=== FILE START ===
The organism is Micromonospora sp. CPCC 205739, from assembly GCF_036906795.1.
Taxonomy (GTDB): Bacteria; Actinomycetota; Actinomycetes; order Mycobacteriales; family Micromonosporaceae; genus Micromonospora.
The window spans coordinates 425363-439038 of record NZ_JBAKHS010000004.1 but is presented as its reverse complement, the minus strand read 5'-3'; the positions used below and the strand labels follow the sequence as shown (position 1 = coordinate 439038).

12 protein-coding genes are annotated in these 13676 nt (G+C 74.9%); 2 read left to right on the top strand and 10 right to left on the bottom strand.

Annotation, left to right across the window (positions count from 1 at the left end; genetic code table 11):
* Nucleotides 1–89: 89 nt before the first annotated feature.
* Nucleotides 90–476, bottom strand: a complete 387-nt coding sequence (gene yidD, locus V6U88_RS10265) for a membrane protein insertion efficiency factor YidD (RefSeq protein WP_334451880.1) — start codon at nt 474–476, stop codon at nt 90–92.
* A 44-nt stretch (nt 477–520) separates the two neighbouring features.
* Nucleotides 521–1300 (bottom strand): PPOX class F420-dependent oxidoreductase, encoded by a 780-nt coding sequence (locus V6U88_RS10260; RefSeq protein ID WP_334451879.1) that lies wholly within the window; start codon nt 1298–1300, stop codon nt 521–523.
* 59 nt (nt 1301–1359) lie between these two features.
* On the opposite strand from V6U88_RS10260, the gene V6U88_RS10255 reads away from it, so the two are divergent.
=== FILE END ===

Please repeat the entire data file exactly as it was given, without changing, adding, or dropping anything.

The organism is Micromonospora sp. CPCC 205739, from assembly GCF_036906795.1.
Taxonomy (GTDB): Bacteria; Actinomycetota; Actinomycetes; order Mycobacteriales; family Micromonosporaceae; genus Micromonospora.
The window spans coordinates 425363-439038 of record NZ_JBAKHS010000004.1 but is presented as its reverse complement, the minus strand read 5'-3'; the positions used below and the strand labels follow the sequence as shown (position 1 = coordinate 439038).

12 protein-coding genes are annotated in these 13676 nt (G+C 74.9%); 2 read left to right on the top strand and 10 right to left on the bottom strand.

Annotation, left to right across the window (positions count from 1 at the left end; genetic code table 11):
* Nucleotides 1–89: 89 nt before the first annotated feature.
* Nucleotides 90–476, bottom strand: a complete 387-nt coding sequence (gene yidD, locus V6U88_RS10265) for a membrane protein insertion efficiency factor YidD (RefSeq protein WP_334451880.1) — start codon at nt 474–476, stop codon at nt 90–92.
* A 44-nt stretch (nt 477–520) separates the two neighbouring features.
* Nucleotides 521–1300 (bottom strand): PPOX class F420-dependent oxidoreductase, encoded by a 780-nt coding sequence (locus V6U88_RS10260; RefSeq protein ID WP_334451879.1) that lies wholly within the window; start codon nt 1298–1300, stop codon nt 521–523.
* 59 nt (nt 1301–1359) lie between these two features.
* On the opposite strand from V6U88_RS10260, the gene V6U88_RS10255 reads away from it, so the two are divergent.